“Chess was, to some degree, my saviour at a certain point in my life. I was on remand awaiting trial in Brixton prison in London. It was a tough prison and there were very few facilities. We were locked up for 23 hours a day. The boredom was excruciating. I read a lot, of course, but after a while, in those conditions, it was hard to enter the mental worlds the novels were trying to invite me into. The contradiction between my reality and the author’s imagined world was just too great. My lawyer was a Jewish man named Larry Grant, a keen amateur player and actually quite strong. Larry and I played a correspondence game, a King’s Gambit – he crushed me! But he gave me my first chess book – Irving Chernev’s THE MOST INSTRUCTIVE GAMES OF CHESS EVER PLAYED. Before that I didn’t realise that you could record the moves of games. From that moment on, chess captured me.”So there it is, chess fans – hands up anyone else who can say chess kept them sane in prison. Hmmm, thought so … and no, Ludo doesn't count.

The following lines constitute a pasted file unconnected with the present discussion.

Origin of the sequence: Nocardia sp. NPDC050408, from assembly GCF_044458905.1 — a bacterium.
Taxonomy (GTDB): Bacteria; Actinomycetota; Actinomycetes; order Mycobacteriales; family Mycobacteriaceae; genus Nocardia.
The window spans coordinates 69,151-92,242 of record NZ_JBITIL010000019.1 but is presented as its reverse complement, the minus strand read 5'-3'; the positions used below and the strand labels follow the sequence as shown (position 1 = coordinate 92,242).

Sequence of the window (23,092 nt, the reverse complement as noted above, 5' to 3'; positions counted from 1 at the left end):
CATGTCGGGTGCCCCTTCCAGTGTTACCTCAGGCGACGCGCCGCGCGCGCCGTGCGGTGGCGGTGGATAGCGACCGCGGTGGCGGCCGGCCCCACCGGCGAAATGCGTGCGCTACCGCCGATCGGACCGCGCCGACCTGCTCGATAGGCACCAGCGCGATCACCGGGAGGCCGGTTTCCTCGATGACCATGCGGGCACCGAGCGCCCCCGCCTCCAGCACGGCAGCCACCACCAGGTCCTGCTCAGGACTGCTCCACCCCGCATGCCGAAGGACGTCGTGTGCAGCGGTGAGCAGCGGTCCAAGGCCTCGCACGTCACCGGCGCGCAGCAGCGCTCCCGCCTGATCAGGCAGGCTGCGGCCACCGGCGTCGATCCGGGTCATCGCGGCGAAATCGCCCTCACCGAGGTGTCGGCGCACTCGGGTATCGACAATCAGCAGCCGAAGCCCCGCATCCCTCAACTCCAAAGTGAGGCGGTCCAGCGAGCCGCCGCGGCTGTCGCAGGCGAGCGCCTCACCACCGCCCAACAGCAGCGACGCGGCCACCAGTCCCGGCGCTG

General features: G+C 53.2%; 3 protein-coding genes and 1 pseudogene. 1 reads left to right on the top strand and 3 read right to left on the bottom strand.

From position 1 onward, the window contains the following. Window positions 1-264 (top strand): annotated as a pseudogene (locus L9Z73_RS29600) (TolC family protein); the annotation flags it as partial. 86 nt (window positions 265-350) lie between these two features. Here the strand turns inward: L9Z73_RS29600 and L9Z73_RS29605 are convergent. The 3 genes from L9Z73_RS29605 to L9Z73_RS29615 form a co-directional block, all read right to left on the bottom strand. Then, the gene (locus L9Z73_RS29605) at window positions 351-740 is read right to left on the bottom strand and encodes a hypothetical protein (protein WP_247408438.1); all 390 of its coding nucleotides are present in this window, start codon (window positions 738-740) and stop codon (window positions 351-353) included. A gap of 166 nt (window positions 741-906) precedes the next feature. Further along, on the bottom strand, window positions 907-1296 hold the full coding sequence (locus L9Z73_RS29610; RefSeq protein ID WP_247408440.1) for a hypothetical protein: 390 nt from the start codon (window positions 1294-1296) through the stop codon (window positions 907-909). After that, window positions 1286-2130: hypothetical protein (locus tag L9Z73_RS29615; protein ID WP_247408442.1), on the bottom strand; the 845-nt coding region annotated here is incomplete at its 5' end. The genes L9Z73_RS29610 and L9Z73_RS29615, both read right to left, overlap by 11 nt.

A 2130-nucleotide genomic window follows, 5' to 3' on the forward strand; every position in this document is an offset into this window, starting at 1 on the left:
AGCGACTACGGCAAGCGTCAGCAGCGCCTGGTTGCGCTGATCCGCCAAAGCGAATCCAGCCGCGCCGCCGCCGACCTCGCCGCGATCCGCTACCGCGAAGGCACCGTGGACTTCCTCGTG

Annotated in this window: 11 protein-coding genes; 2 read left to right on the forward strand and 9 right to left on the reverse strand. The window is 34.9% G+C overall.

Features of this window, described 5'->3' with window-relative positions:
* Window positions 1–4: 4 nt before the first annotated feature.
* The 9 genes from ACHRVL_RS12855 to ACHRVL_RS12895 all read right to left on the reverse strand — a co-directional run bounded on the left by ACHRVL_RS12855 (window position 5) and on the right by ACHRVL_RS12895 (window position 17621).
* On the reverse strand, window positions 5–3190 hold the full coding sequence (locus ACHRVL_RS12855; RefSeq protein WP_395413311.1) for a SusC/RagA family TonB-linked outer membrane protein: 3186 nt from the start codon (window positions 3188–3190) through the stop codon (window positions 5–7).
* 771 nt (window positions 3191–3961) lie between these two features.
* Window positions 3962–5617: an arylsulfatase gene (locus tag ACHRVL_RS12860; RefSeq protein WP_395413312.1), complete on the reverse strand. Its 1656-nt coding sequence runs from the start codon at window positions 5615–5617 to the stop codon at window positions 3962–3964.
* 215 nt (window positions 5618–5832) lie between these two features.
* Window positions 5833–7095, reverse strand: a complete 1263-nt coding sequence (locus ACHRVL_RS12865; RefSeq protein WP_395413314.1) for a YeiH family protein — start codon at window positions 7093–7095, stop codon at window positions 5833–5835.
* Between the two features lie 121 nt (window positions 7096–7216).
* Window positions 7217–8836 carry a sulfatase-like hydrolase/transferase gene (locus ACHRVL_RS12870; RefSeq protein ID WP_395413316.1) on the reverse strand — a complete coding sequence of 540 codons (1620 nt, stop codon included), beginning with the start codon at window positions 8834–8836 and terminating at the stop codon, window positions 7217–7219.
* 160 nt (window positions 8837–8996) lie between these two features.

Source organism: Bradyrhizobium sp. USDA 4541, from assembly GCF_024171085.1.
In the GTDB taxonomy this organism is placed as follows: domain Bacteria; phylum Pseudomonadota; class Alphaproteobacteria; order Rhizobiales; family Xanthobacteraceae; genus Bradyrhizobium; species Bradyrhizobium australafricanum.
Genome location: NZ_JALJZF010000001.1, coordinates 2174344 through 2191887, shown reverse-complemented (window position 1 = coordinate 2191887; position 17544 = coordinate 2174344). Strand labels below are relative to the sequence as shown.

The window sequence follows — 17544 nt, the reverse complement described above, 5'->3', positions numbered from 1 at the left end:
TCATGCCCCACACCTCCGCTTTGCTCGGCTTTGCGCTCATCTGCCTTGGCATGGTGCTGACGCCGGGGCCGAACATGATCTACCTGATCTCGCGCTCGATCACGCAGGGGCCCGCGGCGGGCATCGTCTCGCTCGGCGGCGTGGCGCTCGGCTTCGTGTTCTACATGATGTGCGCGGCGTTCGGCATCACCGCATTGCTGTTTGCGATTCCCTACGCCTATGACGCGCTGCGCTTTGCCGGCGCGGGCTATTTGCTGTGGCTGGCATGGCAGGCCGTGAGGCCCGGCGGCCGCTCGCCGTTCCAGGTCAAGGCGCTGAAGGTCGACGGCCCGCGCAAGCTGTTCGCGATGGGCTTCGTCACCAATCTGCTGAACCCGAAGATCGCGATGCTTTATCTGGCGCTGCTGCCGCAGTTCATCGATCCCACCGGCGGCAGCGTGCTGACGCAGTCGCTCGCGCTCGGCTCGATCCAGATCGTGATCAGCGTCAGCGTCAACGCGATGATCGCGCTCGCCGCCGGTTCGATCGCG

“Burke shows again that he’s not just a comic genius, but also a fine dramatic writer and storyteller.” – Booklist. “Prose both scabrous and poetic.” – Publishers Weekly. “Proust meets Chandler over a pint of Guinness.” – Spectator. “Among the most memorable books of the year, of any genre.” – Sunday Times. “A hardboiled delight.” – Guardian. “Imagine Donald Westlake and Richard Stark collaborating on a screwball noir.” – Kirkus Reviews. “A cross between Raymond Chandler and Flann O’Brien.” – John Banville.
Thursday, January 10, 2008
By Hook Or By Rook
Chess fans wondering if Ronan Bennett was just dabbling in the dark arts of chess for the sake of some hoity-toity backdrop to ZUGZWANG can relax – according to a very nice piece over at Chess Base, the guy’s very serious about it all. Quoth Ronan: